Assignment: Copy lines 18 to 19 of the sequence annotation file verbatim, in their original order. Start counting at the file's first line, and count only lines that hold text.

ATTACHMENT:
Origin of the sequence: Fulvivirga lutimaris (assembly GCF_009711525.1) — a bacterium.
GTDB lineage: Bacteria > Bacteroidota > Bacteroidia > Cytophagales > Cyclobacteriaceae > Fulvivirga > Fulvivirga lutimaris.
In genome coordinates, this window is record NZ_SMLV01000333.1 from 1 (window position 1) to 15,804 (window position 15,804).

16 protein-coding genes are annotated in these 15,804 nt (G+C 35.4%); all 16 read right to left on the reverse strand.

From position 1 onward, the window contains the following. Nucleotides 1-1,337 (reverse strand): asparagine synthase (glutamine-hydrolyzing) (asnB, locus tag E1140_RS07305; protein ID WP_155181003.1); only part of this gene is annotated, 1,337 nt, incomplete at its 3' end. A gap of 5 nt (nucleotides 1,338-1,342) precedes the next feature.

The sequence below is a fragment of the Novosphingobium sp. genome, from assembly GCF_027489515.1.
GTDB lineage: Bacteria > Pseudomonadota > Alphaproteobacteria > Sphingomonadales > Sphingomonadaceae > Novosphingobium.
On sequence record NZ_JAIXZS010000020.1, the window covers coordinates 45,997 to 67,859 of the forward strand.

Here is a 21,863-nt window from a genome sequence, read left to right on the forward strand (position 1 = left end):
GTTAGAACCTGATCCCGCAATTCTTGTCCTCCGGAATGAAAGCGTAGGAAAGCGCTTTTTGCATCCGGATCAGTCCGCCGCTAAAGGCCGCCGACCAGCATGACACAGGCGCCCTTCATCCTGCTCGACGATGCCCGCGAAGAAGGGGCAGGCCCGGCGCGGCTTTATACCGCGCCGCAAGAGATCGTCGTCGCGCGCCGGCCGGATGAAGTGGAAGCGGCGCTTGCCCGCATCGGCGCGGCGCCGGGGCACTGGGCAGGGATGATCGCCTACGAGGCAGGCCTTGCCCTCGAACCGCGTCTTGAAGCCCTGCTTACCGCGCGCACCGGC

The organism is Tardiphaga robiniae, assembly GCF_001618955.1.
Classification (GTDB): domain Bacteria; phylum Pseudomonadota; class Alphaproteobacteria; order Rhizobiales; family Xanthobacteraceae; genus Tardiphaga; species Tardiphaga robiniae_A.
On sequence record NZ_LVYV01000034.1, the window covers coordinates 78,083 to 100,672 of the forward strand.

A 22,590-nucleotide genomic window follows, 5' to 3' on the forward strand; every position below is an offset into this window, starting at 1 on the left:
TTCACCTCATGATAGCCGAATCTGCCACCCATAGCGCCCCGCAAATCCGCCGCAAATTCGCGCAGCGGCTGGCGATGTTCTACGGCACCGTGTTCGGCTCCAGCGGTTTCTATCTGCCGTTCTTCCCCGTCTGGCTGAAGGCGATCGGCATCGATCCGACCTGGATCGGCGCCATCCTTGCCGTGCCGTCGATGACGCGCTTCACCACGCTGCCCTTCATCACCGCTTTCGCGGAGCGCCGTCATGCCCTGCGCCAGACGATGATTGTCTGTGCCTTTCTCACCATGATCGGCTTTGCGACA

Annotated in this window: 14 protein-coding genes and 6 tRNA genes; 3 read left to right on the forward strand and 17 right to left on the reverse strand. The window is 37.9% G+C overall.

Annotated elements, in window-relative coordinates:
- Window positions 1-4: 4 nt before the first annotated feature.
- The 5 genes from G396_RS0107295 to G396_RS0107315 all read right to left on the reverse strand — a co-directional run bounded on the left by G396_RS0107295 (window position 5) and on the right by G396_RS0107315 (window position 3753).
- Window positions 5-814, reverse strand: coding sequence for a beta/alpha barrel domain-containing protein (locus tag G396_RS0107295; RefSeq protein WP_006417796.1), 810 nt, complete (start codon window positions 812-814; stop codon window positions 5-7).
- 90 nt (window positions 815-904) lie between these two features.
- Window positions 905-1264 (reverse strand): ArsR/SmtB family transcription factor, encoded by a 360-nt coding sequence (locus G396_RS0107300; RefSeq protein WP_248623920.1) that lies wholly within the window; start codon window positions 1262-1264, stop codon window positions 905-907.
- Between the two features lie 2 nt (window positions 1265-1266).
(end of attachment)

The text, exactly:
- Window positions 1-4: 4 nt before the first annotated feature.
- The 5 genes from G396_RS0107295 to G396_RS0107315 all read right to left on the reverse strand — a co-directional run bounded on the left by G396_RS0107295 (window position 5) and on the right by G396_RS0107315 (window position 3753).